"The shapeless mass of darkness split apart. It sundered, and a pale spindle of light gleamed between his open arms. In the oval of light there moved a human shape: a tall woman...beautiful, and sorrowful, and full of fear." - from A Wizard of Earthsea, first in a tetralogy that includes The Tombs of Atuan and The Farthest Shore, introduces the listener to Ged, the greatest sorcerer in all Earthsea, known also as Sparrowhawk. When Sparrowhawk casts a spell that saves his village from destruction at the hands of the invading Kargs, Ogion, the Mage of Re Albi, encourages the boy to apprentice himself in the art of wizardry. So, at the age of 13, the boy receives his true name - Ged - and gives himself over to the gentle tutelage of the Master Ogion. But impatient with the slowness of his studies and infatuated with glory, Ged embarks for the Island of Roke, where the highest arts of wizardry are taught. There, Ged's natural talents enable him to surpass his classmates in little time. But when his vanity prompts him to summon Elfarran, the fair lady of the Deed of Enlad, he unleashes a shapeless mass of darkness - the shadow.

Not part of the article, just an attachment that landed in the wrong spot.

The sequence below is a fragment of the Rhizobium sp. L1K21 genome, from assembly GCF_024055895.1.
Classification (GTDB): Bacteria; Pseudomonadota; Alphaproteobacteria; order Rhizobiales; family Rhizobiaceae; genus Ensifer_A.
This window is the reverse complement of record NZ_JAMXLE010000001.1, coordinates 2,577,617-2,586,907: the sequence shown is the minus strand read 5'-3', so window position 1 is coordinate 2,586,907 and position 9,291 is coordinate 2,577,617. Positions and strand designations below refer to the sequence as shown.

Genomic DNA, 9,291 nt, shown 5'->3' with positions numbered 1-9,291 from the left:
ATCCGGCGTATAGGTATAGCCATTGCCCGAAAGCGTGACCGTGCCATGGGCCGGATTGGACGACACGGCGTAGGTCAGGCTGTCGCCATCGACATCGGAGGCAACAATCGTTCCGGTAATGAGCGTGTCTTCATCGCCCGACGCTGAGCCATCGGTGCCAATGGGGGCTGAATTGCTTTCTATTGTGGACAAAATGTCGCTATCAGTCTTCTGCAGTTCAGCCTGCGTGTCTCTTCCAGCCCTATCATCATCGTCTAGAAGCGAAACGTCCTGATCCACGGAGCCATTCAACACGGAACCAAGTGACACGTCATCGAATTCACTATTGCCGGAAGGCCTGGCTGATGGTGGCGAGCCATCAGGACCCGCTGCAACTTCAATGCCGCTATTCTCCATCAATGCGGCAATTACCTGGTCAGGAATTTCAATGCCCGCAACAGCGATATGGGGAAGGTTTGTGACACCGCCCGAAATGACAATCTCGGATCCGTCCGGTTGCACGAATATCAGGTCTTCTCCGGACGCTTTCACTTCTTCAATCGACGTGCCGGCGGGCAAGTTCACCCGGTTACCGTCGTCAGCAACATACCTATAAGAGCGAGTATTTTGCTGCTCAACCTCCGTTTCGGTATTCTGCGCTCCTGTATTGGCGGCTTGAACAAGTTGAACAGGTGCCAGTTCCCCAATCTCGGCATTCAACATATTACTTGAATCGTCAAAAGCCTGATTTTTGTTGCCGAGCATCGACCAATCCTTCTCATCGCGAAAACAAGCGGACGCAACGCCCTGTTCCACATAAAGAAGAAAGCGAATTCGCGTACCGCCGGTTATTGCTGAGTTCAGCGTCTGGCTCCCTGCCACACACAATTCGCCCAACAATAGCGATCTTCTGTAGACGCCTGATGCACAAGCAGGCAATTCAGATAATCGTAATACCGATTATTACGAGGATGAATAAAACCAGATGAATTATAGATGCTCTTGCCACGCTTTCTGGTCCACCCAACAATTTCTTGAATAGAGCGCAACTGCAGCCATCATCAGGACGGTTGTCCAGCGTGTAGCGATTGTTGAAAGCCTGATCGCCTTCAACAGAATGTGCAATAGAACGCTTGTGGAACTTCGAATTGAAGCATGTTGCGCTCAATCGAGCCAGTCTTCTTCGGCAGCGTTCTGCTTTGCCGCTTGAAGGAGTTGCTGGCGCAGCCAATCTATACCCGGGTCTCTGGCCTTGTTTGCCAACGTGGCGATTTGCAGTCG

©1968 Ursula K. Le Guin; (P)1992 Recorded Books, LLC
I was in elementary school when I first got the Tombs of Atuan on cassette from the library. A Wizard of Earthsea is an even better book, and I'm truly happy to have it to listen to whenever I want. As the main character grows, he learns to balance his desire for power with the need to use it responsibly, and to understand the consequences of his actions before taking them.
It's a very classic coming-of-age story and the setting is immense, rich and powerful.
This recording was not re-done for audible, it is the original Recorded Books cassette recording, including the directions to change cassettes every so often. That's rather jarring, because it's a good 30 seconds of gap here and there with the "please fast forward to the end of the cassette before loading the next one..... A Wizard of Earthsea, Cassette X"
I really wish they'd edited this better to remove those. Just a small touch that really would have made the book more enjoyable to listen to. The story itself is a classic, but for audio, the listening experience matters a lot. That definitely takes it down a notch.
The story and narration were quite enjoyable. the only thing that distracted from an otherwise great performance was the direction to fast forward the remainder of the cassette and turn it over to continue the story. That should be removed from the digital copy. still, I will not hesitate to recommend the story to others.
This was clearly a recording of a book on tape (at one point you hear "begin side two tape one"). I was not a fan of the narrator, although his voice sounded appropriate for the Era in which this recording was made (80s?).
As for the story itself, I found the characters shallow. The protagonist's well-being didn't concern me. it was an imaginative and an interesting world, but its inhabitants were not.